The Royal Navy is pioneering a shift in navigational training by incorporating Virtual Reality (VR) technology into its programmes.

This is centred around nine high-tech bridge simulators, which have been installed at locations across England and Scotland, including the Royal Navy’s warfare school at HMS Collingwood in Fareham.

A £27 million investment by a consortium led by Capita in collaboration with Metaverse VR and active Navy personnel, has been made to revolutionise how sailors navigate and manage ship bridges during operations.

At HMS Collingwood, five simulator suites have been deployed, featuring two large ‘full mission’ simulators with wrap-around digital displays and VR headsets, a smaller version equipped with an LCD display, and two compact trainers that mimic video gaming setups but maintain the same level of accuracy and features.

These simulators are named after renowned Royal Navy navigators, including Ross, Parry, Bligh, Fitzroy, and Flinders, celebrating their historical contributions to naval exploration. Virtual reality plays a crucial role, particularly in the two theatre-size simulators where sailors, using the headsets on the mock-up bridge wing, are immersed in a 3D environment that enhances their situational awareness during complex manoeuvres such as docking and resupplying in narrow waters.

Sub-Lieutenant Stephen Smallman, aged 28, from Plymouth, shared his experience transitioning from the older simulators to the new system. “The old simulator was good, but you knew you were in a room with some screens. Here, you feel like you are stepping onto the bridge of a warship. It is very easy to become immersed in the situation – it makes everything feel much more real,” he was quoted in a press release as saying.

The future of these training modules includes potential upgrades such as additional ports and harbours, new ship models like the Type 26/31 frigates, and enhanced tidal streams, providing an ever-expanding realistic training environment for the Royal Navy.

Tom has spent the last 13 years working in the defence industry, specifically military and commercial shipbuilding. His work has taken him around Europe and the Far East, he is currently based in Scotland.
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frank
frank (@guest_818002)
3 days ago

On Virtual Ships, with Virtual Aircraft and Virtual Crew….. In a Virtual War environment no doubt….. Cool it sure beats having to spend money on real stuff……😏….. maybe we should just have a couple of Virtual Aircraft Carriers,,,, and a few dozen Virtual F35’s……

Mark B
Mark B (@guest_818093)
2 days ago
Reply to  frank

What we should build real kit so a trainee can sink stuff worth billions when you can do the training fora few million 😂 Looks to me as if they plan to buy the ships as well. Effectively they are just simulators at the end of the day and the RAF don’t mind them.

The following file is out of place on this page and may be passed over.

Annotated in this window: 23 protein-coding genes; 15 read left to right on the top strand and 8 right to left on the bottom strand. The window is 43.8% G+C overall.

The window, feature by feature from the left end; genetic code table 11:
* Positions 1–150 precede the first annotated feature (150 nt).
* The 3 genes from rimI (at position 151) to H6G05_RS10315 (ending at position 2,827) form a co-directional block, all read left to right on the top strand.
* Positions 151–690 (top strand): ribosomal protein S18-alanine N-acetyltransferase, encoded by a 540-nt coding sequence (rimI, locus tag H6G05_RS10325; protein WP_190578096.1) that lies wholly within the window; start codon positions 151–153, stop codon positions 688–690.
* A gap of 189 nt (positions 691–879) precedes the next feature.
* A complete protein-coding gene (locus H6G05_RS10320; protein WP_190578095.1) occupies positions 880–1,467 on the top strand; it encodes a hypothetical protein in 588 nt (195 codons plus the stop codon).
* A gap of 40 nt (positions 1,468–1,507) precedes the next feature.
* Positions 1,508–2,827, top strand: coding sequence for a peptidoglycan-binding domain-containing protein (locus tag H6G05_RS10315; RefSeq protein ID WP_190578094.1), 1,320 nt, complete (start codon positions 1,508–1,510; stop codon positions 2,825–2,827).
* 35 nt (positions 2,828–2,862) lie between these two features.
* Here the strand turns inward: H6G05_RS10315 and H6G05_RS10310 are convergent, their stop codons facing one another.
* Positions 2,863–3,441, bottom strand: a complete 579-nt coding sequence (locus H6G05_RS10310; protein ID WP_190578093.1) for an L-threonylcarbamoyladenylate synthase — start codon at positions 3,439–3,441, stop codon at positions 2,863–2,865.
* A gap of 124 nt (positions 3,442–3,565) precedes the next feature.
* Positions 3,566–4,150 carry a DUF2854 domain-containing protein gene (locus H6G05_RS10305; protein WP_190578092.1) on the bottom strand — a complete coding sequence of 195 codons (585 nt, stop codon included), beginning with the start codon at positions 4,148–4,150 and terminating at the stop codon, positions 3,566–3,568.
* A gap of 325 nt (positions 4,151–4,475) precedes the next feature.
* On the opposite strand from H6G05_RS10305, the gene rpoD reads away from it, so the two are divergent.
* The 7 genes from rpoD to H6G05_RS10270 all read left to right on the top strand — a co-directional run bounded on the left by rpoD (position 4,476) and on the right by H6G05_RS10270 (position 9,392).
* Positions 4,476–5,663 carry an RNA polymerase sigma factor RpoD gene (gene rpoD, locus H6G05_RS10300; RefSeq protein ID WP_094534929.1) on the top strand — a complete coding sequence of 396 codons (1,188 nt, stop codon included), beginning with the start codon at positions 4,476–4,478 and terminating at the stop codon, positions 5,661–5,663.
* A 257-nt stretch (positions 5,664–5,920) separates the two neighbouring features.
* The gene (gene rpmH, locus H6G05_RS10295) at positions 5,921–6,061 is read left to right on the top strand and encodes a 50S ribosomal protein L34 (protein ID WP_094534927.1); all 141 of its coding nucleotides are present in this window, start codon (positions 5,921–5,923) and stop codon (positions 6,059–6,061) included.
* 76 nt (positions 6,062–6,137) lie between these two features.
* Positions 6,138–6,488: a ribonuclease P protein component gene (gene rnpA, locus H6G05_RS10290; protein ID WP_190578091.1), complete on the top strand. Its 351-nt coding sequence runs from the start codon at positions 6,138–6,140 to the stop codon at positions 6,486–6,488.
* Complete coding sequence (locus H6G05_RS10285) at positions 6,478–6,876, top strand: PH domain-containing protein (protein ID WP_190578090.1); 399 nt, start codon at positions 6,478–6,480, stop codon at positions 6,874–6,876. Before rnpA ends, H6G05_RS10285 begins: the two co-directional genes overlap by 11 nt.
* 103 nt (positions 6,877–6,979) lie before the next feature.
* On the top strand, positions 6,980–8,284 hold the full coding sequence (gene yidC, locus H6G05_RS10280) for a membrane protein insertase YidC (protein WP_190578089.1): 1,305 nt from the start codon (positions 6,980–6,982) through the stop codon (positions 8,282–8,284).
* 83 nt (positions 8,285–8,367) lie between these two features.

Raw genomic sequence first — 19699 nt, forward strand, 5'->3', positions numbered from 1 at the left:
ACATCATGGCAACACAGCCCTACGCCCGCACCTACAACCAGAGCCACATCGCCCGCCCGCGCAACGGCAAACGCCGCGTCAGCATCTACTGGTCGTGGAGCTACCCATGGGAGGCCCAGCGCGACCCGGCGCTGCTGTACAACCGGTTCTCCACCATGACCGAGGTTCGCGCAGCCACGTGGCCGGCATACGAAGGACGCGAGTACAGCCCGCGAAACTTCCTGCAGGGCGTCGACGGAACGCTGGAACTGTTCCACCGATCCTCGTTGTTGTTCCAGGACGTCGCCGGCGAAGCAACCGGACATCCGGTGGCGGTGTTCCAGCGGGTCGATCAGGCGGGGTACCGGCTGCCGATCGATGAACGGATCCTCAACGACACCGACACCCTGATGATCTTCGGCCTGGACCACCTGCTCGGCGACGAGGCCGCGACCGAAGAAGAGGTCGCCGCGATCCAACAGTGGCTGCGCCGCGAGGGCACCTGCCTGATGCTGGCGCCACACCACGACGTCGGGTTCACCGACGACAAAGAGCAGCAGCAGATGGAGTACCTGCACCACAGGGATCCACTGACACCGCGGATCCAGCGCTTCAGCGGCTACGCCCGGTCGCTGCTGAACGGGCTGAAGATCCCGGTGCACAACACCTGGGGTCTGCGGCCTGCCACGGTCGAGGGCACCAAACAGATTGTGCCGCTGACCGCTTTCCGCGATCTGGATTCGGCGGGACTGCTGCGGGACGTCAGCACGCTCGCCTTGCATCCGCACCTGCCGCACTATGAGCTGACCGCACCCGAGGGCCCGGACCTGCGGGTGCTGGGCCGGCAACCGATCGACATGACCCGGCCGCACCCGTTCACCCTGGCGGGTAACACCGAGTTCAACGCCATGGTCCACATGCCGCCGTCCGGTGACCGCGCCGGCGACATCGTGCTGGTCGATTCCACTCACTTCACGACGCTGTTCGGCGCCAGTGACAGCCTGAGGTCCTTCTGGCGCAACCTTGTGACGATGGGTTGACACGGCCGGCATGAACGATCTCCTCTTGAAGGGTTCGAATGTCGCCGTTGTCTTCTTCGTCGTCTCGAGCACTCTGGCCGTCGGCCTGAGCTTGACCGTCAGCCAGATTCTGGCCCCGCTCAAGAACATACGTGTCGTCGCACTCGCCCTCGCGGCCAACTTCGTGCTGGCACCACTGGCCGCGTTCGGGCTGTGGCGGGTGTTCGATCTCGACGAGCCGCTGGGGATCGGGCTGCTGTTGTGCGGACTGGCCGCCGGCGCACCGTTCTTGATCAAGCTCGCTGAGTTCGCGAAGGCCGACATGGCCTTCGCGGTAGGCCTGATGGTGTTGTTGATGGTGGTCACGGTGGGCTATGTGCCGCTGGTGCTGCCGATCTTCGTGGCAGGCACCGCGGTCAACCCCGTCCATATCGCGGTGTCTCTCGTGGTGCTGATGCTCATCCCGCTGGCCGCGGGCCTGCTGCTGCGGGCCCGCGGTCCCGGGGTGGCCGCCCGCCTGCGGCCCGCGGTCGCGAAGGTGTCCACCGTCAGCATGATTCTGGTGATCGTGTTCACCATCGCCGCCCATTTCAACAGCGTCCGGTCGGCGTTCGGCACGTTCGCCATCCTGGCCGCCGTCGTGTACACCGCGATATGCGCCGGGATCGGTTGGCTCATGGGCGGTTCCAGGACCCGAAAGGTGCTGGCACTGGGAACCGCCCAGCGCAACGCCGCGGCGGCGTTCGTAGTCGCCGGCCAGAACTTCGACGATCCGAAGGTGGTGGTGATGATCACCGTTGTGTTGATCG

Paul.P
Paul.P (@guest_818060)
3 days ago

Crewed by virtual intermediate bosuns?

Mark B
Mark B (@guest_818094)
2 days ago

Haven’t I seen something about some low speed crashes lately. 😀

Armchair Admiral
Armchair Admiral (@guest_818110)
2 days ago

There’s definitely a place for good simulators, especially with the lack of large ships to practice with. The ability to sail to more than one port in a day is an obvious benefit, as well as dealing with wildly different weather and tidal conditions.
It also gives the opportunity to widen the pool of navigators.
What it does not do is give you the feel of actually piloting thousands of tons of steel and dealing with the momentum etc.
If you are going to have simulators, have the best.
AA

FieldLander
FieldLander (@guest_818127)
2 days ago

Way cheaper than using a warship and crew you have not got.
Really it is too easy to throw rocks at this one.
Lots of benefits, but as someone has said, not the same as the real thing.

Ian M
Ian M (@guest_818158)
2 days ago
Reply to  FieldLander

That’s not the way training works. A course is constructed in such a way that theory is practiced in a benign environment first, often repetitively, until the student can move on to a confirmation phase on the real equipment or in this case, a ship. VR, simulators and other training aids are a tool for training, not a replacement for the real thing.

cheers

FieldLander
FieldLander (@guest_818286)
2 days ago
Reply to  Ian M

Apologies if this gave the impression I was not impressed.
I do understand training, I do understand where simulators fit in, they have been used for years, but ultimately it has to be put into practice and tested in the real world.
It is clearly much cheaper to do much of the reparative procedural practice stuff in the simulator, VR makes it more realistic and therefore better, but it is still not real world.

Geoffi
Geoffi (@guest_818185)
2 days ago

Cheap, is it ?

Jon
Jon (@guest_818213)
2 days ago
Reply to  Geoffi

Nothing military is what a civilian would call cheap, but £27m for five simulators and the training programmes to put in them is what they would class as cheap. I’ve seen wrap-around simulators for flying costing £10m a pop without any custom made programming.

Martin
Martin (@guest_818288)
2 days ago
Mark Kennett
Mark Kennett (@guest_818441)
1 day ago

I like the idea of naming the simulators after navigators.